THERE WAS no show at the hearing of the case involving the Ghana Mine Workers Union and Goldfields Ghana Limited because the presiding judge, Justice Laurenda Owusu was on a different assignment.
The case has, thus, been adjourned to Tuesday, February 20.
At the last adjourned date, a motion filed by the Attorney Generals Department for an order of the court to compel the Ghana Mineworkers Union to comply with Section 10 of the State Proceedings Act, 1998 Act 555 was struck out for want of prosecution.
The Mineworkers are seeking to stop Goldfields Ghana Limited from implementing an intended ‘Contract Mining,’ option.
Per Section 10 of the State Proceedings Act, “a person who intends to institute civil action against the Republic shall serve on the Attorney General a written notice of that intention at least 30 days before the commencement of the action,” but the plaintiff failed to comply with the requirement.
The court said per Section 20 of Act 555, the court is enjoined to adjourn the suit titled ‘Ghana Mineworkers Union vs. Goldfields Ghana Limited and the Attorney General.’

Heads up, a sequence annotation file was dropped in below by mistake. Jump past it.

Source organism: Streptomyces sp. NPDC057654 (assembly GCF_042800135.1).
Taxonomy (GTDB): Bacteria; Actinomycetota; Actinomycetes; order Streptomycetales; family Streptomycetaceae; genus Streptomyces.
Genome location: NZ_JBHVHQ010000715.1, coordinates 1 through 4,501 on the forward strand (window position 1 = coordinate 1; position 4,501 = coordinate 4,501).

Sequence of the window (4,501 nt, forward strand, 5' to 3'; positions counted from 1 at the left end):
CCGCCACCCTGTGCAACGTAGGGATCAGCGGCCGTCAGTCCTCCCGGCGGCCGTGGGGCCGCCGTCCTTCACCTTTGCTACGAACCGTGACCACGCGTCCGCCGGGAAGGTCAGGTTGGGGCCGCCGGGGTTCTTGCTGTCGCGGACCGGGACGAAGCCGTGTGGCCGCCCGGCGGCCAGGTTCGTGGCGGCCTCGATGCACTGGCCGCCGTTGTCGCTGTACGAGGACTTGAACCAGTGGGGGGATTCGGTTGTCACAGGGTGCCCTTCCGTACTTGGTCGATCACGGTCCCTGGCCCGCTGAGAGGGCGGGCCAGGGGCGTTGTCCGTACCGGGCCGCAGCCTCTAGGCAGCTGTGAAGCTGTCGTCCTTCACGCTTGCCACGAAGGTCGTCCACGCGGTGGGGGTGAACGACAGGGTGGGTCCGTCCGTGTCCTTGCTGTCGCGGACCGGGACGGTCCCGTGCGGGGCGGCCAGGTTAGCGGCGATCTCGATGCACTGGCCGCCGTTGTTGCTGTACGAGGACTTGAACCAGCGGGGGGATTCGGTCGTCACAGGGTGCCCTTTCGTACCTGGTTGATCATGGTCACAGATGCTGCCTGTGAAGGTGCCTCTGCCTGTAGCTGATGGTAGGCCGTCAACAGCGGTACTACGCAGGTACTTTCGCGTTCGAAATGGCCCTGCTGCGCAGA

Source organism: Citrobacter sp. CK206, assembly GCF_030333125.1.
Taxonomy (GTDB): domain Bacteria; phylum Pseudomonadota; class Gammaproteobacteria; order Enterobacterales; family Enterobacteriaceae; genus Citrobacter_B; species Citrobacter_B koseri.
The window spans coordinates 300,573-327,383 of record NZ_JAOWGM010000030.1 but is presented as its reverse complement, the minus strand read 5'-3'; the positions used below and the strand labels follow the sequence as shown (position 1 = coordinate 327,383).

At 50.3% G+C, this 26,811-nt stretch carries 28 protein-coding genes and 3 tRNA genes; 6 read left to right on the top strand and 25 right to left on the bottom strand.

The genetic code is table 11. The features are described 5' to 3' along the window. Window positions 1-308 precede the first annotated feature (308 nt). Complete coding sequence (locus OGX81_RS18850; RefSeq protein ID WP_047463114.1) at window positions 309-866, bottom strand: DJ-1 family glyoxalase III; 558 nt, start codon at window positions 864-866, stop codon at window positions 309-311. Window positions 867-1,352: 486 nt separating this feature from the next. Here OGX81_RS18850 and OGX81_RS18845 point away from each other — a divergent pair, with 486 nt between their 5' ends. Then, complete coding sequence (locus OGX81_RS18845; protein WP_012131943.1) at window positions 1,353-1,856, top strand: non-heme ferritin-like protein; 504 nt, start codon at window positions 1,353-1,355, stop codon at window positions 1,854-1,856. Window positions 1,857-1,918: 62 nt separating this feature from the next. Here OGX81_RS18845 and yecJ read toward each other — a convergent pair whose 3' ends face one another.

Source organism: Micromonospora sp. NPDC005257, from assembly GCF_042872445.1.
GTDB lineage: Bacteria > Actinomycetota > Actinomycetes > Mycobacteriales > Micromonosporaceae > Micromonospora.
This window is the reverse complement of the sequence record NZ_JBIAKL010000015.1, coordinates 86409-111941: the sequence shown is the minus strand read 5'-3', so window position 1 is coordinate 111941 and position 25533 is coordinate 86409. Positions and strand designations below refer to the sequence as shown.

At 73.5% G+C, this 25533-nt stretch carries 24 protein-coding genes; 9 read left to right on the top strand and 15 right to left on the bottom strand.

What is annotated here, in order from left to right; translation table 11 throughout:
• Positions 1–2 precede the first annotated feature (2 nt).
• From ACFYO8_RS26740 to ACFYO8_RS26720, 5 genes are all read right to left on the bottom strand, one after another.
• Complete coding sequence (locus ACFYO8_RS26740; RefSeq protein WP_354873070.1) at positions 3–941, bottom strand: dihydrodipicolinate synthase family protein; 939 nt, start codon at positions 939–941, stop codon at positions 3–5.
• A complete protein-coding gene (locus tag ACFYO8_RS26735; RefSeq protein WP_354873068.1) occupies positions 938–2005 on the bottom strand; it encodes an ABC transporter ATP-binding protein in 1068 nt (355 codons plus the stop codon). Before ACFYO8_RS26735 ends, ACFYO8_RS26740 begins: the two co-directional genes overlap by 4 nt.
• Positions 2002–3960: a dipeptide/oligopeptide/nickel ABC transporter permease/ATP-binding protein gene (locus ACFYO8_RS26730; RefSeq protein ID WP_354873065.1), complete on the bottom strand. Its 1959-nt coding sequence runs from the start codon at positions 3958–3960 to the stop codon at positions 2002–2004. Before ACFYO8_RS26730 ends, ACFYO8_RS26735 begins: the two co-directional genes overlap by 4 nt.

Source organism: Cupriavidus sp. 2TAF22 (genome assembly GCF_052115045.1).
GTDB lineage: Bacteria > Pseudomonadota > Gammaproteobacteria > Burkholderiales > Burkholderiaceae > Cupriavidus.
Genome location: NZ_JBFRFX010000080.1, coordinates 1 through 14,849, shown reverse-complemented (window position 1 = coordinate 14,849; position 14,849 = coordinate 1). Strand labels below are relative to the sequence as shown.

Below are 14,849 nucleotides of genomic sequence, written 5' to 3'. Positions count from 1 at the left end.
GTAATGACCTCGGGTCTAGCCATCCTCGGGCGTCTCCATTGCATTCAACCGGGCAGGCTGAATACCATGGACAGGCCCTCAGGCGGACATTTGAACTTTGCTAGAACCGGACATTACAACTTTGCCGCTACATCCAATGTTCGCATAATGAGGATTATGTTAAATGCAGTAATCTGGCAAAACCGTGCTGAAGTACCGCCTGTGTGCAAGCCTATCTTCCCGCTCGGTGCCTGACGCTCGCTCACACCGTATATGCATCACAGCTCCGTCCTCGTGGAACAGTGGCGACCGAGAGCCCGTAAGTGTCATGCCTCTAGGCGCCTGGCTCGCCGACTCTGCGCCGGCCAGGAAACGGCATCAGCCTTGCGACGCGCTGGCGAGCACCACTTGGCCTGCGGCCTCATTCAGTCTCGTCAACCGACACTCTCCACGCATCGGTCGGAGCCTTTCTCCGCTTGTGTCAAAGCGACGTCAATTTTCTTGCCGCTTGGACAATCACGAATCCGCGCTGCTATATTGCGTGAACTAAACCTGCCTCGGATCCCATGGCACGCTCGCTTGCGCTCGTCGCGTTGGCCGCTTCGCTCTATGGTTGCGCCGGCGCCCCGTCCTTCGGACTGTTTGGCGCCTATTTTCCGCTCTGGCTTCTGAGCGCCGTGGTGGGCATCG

Per the writ filed on behalf of the workers by their lawyer, Mr Charles Bawa Duah, a former Executive Secretary of the National Labour Commission, the workers are urging the court to restrain Goldfields from going ahead with the intended redundancy exercise until all the stakeholders involved “have concluded or negotiated on whether the exercise can be averted, and if not, the category of workers to be affected and measures to minimise the impact on workers.”
They are also seeking a declaration from the court that the redundancy exercise is “unlawful” because the reasons given by the mining giant to lay them off did not meet the “requirements, conditions or grounds for redundancy, as provided by Section 65 of the Labour Act, 2013, act 651.”
The workers further want the court to declare that the purported authorisation of the redundancy exercise by the Chief Labour Officer is “illegal, unlawful and null and void.”